Super simple lunches.. The Boy has a ham and hummus sandwich,  banana applesauce,  and yogurt pretzels.  His snack is a granola bar  (not pictured, 17g).

The Girl has a sandwich with ham and hummus,  strawberry applesauce,  and yogurt pretzels.
Happy Friday!

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Thursday, June 4, 2015

International Cooking Challenge: Sweden - Smörgåstårta and Rhubarb Soup

In case you didn't know yet, I am half Swedish.  My father was first generation American.  I lived in Sweden in high school for a year, with my father's cousin, and I am fluent in Swedish.

I don't cook Swedish food often, though.  I don't know why.  Perhaps it is because when I was living in Sweden, and I asked what Swedes cooked when they wanted to cook fancy food, they told me they cooked French food...

I decided it was time for a good Swedish meal.  I have seen pictures of Smörgåstårta all over the internet.  It looks delicious, beautiful, and intriguing.  You can modify it to have all sorts of fillings.  It's whimsical, because who doesn't want to have cake for dinner?  It would be lovely for a party.  Midsommar is coming soon - maybe I'll revisit it then!

I also decided to make some rhubarb soup for dessert, as the rhubarb is coming at us now (my mother has a nice patch and is willing to share.  Bonus!)  Cake for dinner and soup for dessert?  We all found this amusing.

We had my best friends over for dinner, along with one of my best friend's mothers.  This was absolutely a great company meal.

The Smörgåstårta is, literally, a sandwich cake.  The first thing you need to do is make bread in the shape that you want the cake to be in.  I've seen it both in loaf shape and round.  I decided to go with round, because I like that better.  A loaf might be better for a party, because slices would be more uniform, and could be smaller more easily.  I used smoked salmon, shrimp, and hard boiled eggs for my filling, along with cucumbers and radishes, and plenty of dill.  I've seen recipes calling for herring mousse as filling, and that would also be delicious.  You can modify as you see fit.  I am only including bread machine instructions for the bread, but you could always modify it to make by hand or using a stand mixer.

Swedish Smörgåstårta


2 c milk
1 tsp honey
2 tsp canola oil
1 tsp salt
6 c all-purpose flour (add more if necessary to get the dough to the right texture)
1 1/2 Tbsp yeast


1 c creme fraiche (could use sour cream)
1 c cream cheese
1 c plain Greek yogurt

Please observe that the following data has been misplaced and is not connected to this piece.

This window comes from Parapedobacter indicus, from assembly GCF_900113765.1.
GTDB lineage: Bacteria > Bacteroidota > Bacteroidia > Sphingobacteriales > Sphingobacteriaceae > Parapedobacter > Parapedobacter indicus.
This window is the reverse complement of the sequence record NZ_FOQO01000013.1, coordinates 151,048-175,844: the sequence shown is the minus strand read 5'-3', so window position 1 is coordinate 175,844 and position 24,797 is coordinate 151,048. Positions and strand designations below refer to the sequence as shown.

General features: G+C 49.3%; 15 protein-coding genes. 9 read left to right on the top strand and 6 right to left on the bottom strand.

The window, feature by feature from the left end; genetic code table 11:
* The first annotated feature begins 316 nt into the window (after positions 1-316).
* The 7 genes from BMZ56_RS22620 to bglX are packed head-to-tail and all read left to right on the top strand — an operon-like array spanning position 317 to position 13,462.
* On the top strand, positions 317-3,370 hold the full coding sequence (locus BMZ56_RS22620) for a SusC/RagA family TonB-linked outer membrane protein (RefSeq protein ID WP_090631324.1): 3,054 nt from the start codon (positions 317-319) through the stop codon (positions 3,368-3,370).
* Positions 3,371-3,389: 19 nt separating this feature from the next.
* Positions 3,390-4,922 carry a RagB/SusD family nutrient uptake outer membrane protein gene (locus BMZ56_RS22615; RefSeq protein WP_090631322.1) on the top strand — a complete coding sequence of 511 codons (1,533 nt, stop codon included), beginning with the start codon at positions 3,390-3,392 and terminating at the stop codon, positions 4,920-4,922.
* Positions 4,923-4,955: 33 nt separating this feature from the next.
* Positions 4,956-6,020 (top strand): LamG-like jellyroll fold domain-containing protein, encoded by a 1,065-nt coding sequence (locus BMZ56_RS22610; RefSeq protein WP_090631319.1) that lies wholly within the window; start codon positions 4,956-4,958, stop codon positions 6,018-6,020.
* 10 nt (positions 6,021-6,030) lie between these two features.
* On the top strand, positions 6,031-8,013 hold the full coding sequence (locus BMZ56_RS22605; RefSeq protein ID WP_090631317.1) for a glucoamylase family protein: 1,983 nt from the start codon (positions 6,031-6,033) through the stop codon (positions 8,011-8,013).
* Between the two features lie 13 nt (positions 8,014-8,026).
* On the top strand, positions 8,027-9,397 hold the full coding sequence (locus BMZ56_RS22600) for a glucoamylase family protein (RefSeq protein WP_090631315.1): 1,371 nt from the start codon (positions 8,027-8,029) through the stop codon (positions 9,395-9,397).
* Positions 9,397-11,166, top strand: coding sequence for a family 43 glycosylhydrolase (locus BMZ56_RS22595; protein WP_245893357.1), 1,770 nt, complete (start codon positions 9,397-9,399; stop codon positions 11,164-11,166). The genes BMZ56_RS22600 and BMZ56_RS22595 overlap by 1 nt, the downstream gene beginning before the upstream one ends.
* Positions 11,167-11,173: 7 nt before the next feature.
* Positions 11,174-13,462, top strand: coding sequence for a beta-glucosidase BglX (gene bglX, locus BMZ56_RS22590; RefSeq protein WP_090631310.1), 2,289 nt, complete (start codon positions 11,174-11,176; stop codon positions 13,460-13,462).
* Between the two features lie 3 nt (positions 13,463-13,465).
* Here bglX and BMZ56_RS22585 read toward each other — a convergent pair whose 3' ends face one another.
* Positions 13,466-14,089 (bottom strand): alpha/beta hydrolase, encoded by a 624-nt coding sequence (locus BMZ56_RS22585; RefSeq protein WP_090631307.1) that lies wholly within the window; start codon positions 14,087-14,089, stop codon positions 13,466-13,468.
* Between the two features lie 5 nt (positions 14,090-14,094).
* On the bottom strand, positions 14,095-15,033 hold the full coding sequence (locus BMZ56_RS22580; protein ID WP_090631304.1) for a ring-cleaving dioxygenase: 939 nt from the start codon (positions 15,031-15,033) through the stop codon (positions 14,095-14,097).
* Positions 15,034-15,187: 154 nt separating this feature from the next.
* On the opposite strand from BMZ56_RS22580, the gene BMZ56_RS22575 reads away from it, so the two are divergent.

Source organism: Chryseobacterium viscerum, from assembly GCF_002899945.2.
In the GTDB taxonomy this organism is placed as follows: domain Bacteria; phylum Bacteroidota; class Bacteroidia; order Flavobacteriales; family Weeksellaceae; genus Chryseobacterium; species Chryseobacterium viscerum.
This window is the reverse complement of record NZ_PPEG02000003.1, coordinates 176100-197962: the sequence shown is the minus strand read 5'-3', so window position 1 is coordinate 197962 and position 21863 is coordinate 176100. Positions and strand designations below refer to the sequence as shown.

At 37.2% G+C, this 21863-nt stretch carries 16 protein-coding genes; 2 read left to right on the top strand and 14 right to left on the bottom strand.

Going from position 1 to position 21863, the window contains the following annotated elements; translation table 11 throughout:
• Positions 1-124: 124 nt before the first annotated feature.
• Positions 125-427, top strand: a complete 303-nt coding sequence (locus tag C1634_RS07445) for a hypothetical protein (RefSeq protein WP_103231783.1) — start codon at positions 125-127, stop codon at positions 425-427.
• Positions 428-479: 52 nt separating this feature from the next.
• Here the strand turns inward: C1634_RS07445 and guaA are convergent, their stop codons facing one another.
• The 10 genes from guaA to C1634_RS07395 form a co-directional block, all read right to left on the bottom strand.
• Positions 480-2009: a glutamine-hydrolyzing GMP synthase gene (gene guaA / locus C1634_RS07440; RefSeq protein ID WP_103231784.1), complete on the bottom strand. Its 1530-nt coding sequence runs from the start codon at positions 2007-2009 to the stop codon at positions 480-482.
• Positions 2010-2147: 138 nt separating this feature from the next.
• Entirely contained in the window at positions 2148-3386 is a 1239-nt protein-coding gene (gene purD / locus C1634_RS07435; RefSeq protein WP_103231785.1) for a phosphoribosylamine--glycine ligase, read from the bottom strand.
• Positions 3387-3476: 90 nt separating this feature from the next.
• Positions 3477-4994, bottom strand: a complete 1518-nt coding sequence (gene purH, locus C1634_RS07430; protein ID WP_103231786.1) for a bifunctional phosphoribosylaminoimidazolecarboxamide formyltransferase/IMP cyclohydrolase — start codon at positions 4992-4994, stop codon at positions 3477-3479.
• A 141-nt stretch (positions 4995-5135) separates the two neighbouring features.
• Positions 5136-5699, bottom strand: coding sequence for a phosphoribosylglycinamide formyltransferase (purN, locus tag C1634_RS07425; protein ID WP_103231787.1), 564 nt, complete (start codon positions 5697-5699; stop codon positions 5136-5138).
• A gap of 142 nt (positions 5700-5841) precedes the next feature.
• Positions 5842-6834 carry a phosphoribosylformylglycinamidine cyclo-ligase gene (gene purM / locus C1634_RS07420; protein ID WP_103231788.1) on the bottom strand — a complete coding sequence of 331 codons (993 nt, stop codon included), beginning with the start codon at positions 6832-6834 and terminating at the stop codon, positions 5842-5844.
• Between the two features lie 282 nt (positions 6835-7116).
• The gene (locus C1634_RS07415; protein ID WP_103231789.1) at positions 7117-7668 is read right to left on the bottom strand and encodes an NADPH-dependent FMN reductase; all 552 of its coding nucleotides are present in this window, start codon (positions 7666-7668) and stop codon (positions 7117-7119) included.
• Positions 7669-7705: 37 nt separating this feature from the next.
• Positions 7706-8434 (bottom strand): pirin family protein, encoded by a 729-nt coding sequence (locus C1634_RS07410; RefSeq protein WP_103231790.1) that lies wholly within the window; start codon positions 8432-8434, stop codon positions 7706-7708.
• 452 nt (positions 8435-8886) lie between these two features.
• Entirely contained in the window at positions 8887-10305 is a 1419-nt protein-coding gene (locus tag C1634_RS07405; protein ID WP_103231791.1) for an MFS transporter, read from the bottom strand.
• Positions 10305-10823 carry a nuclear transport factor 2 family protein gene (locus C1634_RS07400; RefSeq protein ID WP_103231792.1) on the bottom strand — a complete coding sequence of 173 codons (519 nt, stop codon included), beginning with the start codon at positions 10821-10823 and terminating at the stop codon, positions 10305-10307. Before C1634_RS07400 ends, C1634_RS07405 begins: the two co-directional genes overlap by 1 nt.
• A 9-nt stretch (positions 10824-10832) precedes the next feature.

6 - 8 oz smoked salmon
1 c small cooked shrimp
1 cucumber
2 radishes
3 hard boiled eggs
1/4 c dill
1 tsp lemon juice
1 tsp pepper

For the bread:  

Combine the ingredients for the bread in the bread machine on dough setting.  Allow to continue through cycle, adjusting texture so that the dough is not too sticky by adding more flour, or a little water.  When the dough cycle is complete, punch down and transfer to a 9" springform pan.  Cover with a towel and allow to rise for about 45 minutes.  Preheat oven to 400 F, and bake for about 30 minutes, or until bread is golden brown, and sounds hollow when you knock on it.  Remove from oven and allow to cool completely.

To assemble the Smörgåstårta, whip together the creme fraiche, cream cheese, and yogurt - this will be your "frosting."

Slice the cucumber and radishes very thinly, with a mandolin if you have one.

Slice the bread into three equal layers with a sharp bread knife and separate carefully.  Spread a thin layer of "frosting" onto bottom layer and top with a layer of fresh dill, followed by a layer of smoked salmon, reserving a piece of two of salmon for decorating the top of the cake. 

Spread the next layer of bread with more "frosting," and carefully place, "frosting" side down, on top of the first layer.  Spread the newly exposed bread with more "frosting" and top with some more dill.  Toss the shrimp with the lemon juice.  Reserve a few shrimp for decorations on top of the cake, then chop the rest coarsely.  Spread the chopped shrimp over the second layer of the cake, and sprinkle with some of the pepper.  Add a layer of radishes and cucumbers, along with slices of hard boiled egg (reserve one egg for topping).